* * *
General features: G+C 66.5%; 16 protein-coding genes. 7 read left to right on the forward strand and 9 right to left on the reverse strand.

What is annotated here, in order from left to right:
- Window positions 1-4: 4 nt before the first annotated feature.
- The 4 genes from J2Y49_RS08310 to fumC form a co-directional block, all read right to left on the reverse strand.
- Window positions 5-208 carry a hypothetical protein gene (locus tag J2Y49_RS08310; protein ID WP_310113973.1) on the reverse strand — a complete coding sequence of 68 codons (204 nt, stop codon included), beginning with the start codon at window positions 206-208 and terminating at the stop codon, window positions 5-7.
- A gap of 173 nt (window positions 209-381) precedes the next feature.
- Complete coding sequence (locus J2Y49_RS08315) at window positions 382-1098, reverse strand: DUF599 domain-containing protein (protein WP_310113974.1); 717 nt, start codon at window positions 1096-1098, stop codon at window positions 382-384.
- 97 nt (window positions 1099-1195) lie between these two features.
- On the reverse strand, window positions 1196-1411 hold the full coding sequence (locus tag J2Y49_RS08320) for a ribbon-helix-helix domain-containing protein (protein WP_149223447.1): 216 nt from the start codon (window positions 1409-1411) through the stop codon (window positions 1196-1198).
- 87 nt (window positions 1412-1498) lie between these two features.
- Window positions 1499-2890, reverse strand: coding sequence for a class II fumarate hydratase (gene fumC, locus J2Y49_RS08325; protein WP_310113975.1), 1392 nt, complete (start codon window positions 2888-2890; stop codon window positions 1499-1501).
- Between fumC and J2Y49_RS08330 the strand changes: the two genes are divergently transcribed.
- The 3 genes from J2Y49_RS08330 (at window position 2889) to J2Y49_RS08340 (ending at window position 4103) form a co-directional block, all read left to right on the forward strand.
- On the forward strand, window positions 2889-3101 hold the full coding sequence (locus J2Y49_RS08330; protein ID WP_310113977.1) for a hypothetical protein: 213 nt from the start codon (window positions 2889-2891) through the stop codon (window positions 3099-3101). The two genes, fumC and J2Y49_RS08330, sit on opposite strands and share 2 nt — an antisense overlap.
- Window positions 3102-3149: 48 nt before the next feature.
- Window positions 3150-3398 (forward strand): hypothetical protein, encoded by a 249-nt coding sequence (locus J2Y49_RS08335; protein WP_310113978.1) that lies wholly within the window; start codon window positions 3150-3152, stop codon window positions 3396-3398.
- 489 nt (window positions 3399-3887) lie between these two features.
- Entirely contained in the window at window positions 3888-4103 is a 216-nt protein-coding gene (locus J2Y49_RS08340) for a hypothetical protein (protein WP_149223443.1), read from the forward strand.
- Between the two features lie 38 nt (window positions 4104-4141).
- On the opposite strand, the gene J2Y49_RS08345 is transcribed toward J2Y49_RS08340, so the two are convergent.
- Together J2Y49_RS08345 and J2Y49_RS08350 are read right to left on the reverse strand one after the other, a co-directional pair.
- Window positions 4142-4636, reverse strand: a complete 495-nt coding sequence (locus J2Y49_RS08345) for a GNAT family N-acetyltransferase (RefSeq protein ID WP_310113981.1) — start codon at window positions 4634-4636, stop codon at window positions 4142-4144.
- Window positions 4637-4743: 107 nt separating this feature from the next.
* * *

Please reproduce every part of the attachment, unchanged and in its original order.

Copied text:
General features: G+C 66.5%; 16 protein-coding genes. 7 read left to right on the forward strand and 9 right to left on the reverse strand.

What is annotated here, in order from left to right:
- Window positions 1-4: 4 nt before the first annotated feature.
- The 4 genes from J2Y49_RS08310 to fumC form a co-directional block, all read right to left on the reverse strand.
- Window positions 5-208 carry a hypothetical protein gene (locus tag J2Y49_RS08310; protein ID WP_310113973.1) on the reverse strand — a complete coding sequence of 68 codons (204 nt, stop codon included), beginning with the start codon at window positions 206-208 and terminating at the stop codon, window positions 5-7.
- A gap of 173 nt (window positions 209-381) precedes the next feature.
- Complete coding sequence (locus J2Y49_RS08315) at window positions 382-1098, reverse strand: DUF599 domain-containing protein (protein WP_310113974.1); 717 nt, start codon at window positions 1096-1098, stop codon at window positions 382-384.
- 97 nt (window positions 1099-1195) lie between these two features.
- On the reverse strand, window positions 1196-1411 hold the full coding sequence (locus tag J2Y49_RS08320) for a ribbon-helix-helix domain-containing protein (protein WP_149223447.1): 216 nt from the start codon (window positions 1409-1411) through the stop codon (window positions 1196-1198).
- 87 nt (window positions 1412-1498) lie between these two features.
- Window positions 1499-2890, reverse strand: coding sequence for a class II fumarate hydratase (gene fumC, locus J2Y49_RS08325; protein WP_310113975.1), 1392 nt, complete (start codon window positions 2888-2890; stop codon window positions 1499-1501).
- Between fumC and J2Y49_RS08330 the strand changes: the two genes are divergently transcribed.
- The 3 genes from J2Y49_RS08330 (at window position 2889) to J2Y49_RS08340 (ending at window position 4103) form a co-directional block, all read left to right on the forward strand.
- On the forward strand, window positions 2889-3101 hold the full coding sequence (locus J2Y49_RS08330; protein ID WP_310113977.1) for a hypothetical protein: 213 nt from the start codon (window positions 2889-2891) through the stop codon (window positions 3099-3101). The two genes, fumC and J2Y49_RS08330, sit on opposite strands and share 2 nt — an antisense overlap.
- Window positions 3102-3149: 48 nt before the next feature.
- Window positions 3150-3398 (forward strand): hypothetical protein, encoded by a 249-nt coding sequence (locus J2Y49_RS08335; protein WP_310113978.1) that lies wholly within the window; start codon window positions 3150-3152, stop codon window positions 3396-3398.
- 489 nt (window positions 3399-3887) lie between these two features.
- Entirely contained in the window at window positions 3888-4103 is a 216-nt protein-coding gene (locus J2Y49_RS08340) for a hypothetical protein (protein WP_149223443.1), read from the forward strand.
- Between the two features lie 38 nt (window positions 4104-4141).
- On the opposite strand, the gene J2Y49_RS08345 is transcribed toward J2Y49_RS08340, so the two are convergent.
- Together J2Y49_RS08345 and J2Y49_RS08350 are read right to left on the reverse strand one after the other, a co-directional pair.
- Window positions 4142-4636, reverse strand: a complete 495-nt coding sequence (locus J2Y49_RS08345) for a GNAT family N-acetyltransferase (RefSeq protein ID WP_310113981.1) — start codon at window positions 4634-4636, stop codon at window positions 4142-4144.
- Window positions 4637-4743: 107 nt separating this feature from the next.